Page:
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Microsoft to raise MSN's monthly fee

In an unexpected move, Microsoft says it will raise rates for its MSN Internet Access service by $2 per month.

SEATTLE--In an unexpected move, Microsoft today said it will raise rates for its MSN Internet Access service by $2 per month.

Recent press reports had fueled speculation that Microsoft would dramatically lower MSN rates or provide the service free to chip away at online service market leader America Online's market share.

Jon DeVaan, vice president of Microsoft's consumer and commerce group, did not specify a date for the rate hike. But MSN product manager Deanna Sanford said it would come within the next few weeks.

The move comes on the same day Microsoft detailed plans to jump-start its MSN Internet efforts, introducing a portal aimed at small businesses and beefing up its search function.

MSN subscribers who have already signed up for the $19.95 monthly price will be able to keep that rate for the remainder of their contract, Microsoft said.

Microsoft justified the price increase, which matches the increase AOL implemented early last year, by saying that customers will get their money's worth.

"We think customers are most interested in the speed and reliability of access, and we are committed to continuing to deliver a great service," Sanford said in an interview with CNET News.com.

One of those additional services, called Internet call-waiting, lets users with one phone line know when someone is trying to call them and allows them to accept the call, route it to another phone number, or let it go to voice mail.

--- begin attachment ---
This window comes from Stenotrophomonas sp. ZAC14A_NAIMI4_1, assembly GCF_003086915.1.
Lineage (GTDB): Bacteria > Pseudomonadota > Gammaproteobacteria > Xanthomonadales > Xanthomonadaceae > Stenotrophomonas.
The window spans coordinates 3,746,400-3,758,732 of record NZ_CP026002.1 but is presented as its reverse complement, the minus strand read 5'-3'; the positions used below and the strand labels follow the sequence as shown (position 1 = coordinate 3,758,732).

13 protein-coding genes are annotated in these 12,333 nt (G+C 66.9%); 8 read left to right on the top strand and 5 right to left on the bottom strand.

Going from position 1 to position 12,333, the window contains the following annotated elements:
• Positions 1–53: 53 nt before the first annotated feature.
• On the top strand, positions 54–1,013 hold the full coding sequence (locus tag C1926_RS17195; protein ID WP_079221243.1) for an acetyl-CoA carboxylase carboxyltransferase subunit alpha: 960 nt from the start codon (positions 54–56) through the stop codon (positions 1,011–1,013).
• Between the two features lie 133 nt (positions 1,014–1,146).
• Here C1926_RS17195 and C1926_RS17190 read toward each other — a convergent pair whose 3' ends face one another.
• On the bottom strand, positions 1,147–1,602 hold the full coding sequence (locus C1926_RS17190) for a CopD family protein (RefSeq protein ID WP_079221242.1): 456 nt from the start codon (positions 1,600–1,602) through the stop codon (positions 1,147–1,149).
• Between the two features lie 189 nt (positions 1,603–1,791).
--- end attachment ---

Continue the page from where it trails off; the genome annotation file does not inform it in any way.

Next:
"Our goal is to make it easy and affordable for customers to get online, and we will continue to add additional services in the future," Sanford added. "In order to do this, we need to continue running a smart business."

MSN also will begin offering toll-free support, available 24 hours a day and seven days a week. With the new version, users of MSN Internet Access will start seeing MSN.com as their default start page, replacing the current proprietary user interface, the company said.

Analysts questioned the logic of raising prices, particularly when MSN is offering discounts through partnerships, such as its deal with Costco.

"It's interesting to see someone aside from AOL raising the price when so many others are discounting the price or offering it free," said Barry Parr, analyst with IDC. "But price is not really the issue here. The real question is how you differentiate an ISP. Unless they start buying ISPs, I don't see how they're going to expand."

The ISP market today saw a significant move toward consolidation, as Earthlink and Mindspring announced they would merge, vaulting past MSN to the No. 2 spot in terms of users, with about 2.8 million subscribers.